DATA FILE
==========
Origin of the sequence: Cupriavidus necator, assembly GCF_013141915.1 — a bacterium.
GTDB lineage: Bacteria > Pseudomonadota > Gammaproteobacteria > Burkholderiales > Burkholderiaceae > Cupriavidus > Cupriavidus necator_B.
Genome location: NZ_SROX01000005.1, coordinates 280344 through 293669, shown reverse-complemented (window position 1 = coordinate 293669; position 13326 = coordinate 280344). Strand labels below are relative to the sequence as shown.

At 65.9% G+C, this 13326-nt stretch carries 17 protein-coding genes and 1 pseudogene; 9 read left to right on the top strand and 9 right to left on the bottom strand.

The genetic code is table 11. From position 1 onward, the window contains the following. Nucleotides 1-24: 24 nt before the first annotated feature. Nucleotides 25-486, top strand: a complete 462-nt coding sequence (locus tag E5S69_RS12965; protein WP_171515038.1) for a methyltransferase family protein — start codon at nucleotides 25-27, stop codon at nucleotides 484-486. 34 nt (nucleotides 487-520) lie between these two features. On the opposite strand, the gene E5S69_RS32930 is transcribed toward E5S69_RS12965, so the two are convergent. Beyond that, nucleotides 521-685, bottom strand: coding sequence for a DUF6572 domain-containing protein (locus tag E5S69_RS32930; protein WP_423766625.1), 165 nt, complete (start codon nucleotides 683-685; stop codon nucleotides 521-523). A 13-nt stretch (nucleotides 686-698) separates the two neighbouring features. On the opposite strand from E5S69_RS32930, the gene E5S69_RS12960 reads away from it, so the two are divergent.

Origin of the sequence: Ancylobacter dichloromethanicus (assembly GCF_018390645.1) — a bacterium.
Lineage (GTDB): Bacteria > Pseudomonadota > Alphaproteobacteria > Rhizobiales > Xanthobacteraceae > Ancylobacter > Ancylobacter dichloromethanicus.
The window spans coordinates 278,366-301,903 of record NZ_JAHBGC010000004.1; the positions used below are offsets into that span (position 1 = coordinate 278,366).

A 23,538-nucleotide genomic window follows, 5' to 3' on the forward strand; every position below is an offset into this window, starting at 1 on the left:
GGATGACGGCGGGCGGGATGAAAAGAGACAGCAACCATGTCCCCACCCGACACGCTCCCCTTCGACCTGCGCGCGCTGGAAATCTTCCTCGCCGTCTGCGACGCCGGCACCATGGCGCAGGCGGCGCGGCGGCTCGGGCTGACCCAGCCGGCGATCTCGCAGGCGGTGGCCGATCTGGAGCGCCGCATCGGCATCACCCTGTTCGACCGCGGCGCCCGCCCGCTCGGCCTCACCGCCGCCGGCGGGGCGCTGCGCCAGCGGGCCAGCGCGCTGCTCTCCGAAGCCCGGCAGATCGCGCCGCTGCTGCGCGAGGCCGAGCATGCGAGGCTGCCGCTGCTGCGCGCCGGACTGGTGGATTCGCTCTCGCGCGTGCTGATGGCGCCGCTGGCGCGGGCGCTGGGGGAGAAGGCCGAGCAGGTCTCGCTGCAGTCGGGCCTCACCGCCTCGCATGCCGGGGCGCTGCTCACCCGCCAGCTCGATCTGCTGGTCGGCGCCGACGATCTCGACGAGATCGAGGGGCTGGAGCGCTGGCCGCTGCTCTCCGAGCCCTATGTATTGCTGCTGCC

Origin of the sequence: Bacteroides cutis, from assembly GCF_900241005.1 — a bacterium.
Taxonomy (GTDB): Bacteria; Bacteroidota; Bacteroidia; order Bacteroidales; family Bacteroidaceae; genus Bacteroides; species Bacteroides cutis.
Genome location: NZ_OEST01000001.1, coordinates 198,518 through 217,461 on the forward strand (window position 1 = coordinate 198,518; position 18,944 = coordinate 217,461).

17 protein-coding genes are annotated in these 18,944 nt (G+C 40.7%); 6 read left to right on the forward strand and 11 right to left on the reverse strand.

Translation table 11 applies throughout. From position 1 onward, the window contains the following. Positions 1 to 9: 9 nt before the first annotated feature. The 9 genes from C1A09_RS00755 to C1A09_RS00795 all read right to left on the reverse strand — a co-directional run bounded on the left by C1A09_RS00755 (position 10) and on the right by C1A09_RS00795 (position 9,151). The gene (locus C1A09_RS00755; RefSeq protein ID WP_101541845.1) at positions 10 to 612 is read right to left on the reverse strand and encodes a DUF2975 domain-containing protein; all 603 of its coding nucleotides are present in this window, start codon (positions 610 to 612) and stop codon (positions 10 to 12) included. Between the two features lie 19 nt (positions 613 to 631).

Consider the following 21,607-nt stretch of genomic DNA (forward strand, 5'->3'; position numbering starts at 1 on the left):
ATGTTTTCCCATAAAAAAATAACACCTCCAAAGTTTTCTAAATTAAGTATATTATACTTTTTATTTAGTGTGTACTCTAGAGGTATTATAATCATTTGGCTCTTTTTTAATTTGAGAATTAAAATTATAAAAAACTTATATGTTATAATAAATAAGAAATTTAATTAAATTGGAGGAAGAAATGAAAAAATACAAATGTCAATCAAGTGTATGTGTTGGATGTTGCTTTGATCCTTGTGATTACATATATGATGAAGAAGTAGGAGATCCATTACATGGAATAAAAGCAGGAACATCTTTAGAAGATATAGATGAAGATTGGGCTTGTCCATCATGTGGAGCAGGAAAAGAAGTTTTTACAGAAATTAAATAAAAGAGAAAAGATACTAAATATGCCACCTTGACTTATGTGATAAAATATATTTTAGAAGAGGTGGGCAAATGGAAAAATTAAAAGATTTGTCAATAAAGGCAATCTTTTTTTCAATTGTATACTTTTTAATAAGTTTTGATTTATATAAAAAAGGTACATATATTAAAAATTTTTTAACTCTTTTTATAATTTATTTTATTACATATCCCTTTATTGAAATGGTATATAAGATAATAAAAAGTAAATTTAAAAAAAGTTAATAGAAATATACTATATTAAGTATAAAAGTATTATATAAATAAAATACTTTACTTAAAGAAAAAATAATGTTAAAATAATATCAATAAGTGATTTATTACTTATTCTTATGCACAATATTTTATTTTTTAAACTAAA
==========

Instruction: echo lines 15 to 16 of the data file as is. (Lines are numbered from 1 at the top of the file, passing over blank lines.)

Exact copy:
Translation table 11 applies throughout. From position 1 onward, the window contains the following. Positions 1 to 9: 9 nt before the first annotated feature. The 9 genes from C1A09_RS00755 to C1A09_RS00795 all read right to left on the reverse strand — a co-directional run bounded on the left by C1A09_RS00755 (position 10) and on the right by C1A09_RS00795 (position 9,151). The gene (locus C1A09_RS00755; RefSeq protein ID WP_101541845.1) at positions 10 to 612 is read right to left on the reverse strand and encodes a DUF2975 domain-containing protein; all 603 of its coding nucleotides are present in this window, start codon (positions 610 to 612) and stop codon (positions 10 to 12) included. Between the two features lie 19 nt (positions 613 to 631).

Consider the following 21,607-nt stretch of genomic DNA (forward strand, 5'->3'; position numbering starts at 1 on the left):